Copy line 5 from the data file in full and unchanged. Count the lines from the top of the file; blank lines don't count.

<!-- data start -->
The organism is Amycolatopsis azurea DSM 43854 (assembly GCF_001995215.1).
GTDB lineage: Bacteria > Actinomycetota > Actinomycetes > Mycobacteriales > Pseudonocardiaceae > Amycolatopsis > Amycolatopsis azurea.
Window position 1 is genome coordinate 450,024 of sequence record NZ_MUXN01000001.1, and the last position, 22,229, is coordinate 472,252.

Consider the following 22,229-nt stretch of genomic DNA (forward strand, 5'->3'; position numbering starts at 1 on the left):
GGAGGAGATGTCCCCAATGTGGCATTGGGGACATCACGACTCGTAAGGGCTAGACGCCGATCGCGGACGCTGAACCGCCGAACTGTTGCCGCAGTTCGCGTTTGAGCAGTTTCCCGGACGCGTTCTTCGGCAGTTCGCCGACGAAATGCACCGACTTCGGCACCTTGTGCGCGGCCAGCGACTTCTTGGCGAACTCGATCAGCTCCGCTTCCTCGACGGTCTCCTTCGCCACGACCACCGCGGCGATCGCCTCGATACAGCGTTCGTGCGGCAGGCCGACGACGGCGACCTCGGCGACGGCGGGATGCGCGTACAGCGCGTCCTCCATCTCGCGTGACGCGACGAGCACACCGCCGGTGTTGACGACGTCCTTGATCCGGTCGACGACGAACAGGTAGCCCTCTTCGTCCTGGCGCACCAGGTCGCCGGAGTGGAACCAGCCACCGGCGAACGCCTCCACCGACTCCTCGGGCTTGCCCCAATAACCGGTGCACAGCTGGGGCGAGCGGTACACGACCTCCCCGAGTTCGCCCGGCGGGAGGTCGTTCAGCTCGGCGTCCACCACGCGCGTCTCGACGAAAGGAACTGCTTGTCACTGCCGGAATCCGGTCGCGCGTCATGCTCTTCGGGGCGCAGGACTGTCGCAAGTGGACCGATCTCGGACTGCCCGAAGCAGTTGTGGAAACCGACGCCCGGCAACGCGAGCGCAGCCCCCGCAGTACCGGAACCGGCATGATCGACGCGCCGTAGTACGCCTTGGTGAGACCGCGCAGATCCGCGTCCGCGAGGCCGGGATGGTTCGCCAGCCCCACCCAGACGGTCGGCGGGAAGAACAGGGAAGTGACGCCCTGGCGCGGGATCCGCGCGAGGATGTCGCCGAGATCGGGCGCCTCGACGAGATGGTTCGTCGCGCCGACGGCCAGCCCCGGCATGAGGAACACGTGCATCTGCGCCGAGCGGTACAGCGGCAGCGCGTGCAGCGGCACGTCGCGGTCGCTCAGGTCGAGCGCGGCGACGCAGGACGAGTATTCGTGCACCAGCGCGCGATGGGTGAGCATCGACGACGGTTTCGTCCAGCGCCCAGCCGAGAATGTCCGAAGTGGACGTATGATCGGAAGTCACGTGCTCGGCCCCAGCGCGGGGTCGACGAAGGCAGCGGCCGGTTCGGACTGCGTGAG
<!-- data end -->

GGAGGAGATGTCCCCAATGTGGCATTGGGGACATCACGACTCGTAAGGGCTAGACGCCGATCGCGGACGCTGAACCGCCGAACTGTTGCCGCAGTTCGCGTTTGAGCAGTTTCCCGGACGCGTTCTTCGGCAGTTCGCCGACGAAATGCACCGACTTCGGCACCTTGTGCGCGGCCAGCGACTTCTTGGCGAACTCGATCAGCTCCGCTTCCTCGACGGTCTCCTTCGCCACGACCACCGCGGCGATCGCCTCGATACAGCGTTCGTGCGGCAGGCCGACGACGGCGACCTCGGCGACGGCGGGATGCGCGTACAGCGCGTCCTCCATCTCGCGTGACGCGACGAGCACACCGCCGGTGTTGACGACGTCCTTGATCCGGTCGACGACGAACAGGTAGCCCTCTTCGTCCTGGCGCACCAGGTCGCCGGAGTGGAACCAGCCACCGGCGAACGCCTCCACCGACTCCTCGGGCTTGCCCCAATAACCGGTGCACAGCTGGGGCGAGCGGTACACGACCTCCCCGAGTTCGCCCGGCGGGAGGTCGTTCAGCTCGGCGTCCACCACGCGCGTCTCGACGAAAGGAACTGCTTGTCACTGCCGGAATCCGGTCGCGCGTCATGCTCTTCGGGGCGCAGGACTGTCGCAAGTGGACCGATCTCGGACTGCCCGAAGCAGTTGTGGAAACCGACGCCCGGCAACGCGAGCGCAGCCCCCGCAGTACCGGAACCGGCATGATCGACGCGCCGTAGTACGCCTTGGTGAGACCGCGCAGATCCGCGTCCGCGAGGCCGGGATGGTTCGCCAGCCCCACCCAGACGGTCGGCGGGAAGAACAGGGAAGTGACGCCCTGGCGCGGGATCCGCGCGAGGATGTCGCCGAGATCGGGCGCCTCGACGAGATGGTTCGTCGCGCCGACGGCCAGCCCCGGCATGAGGAACACGTGCATCTGCGCCGAGCGGTACAGCGGCAGCGCGTGCAGCGGCACGTCGCGGTCGCTCAGGTCGAGCGCGGCGACGCAGGACGAGTATTCGTGCACCAGCGCGCGATGGGTGAGCATCGACGACGGTTTCGTCCAGCGCCCAGCCGAGAATGTCCGAAGTGGACGTATGATCGGAAGTCACGTGCTCGGCCCCAGCGCGGGGTCGACGAAGGCAGCGGCCGGTTCGGACTGCGTGAG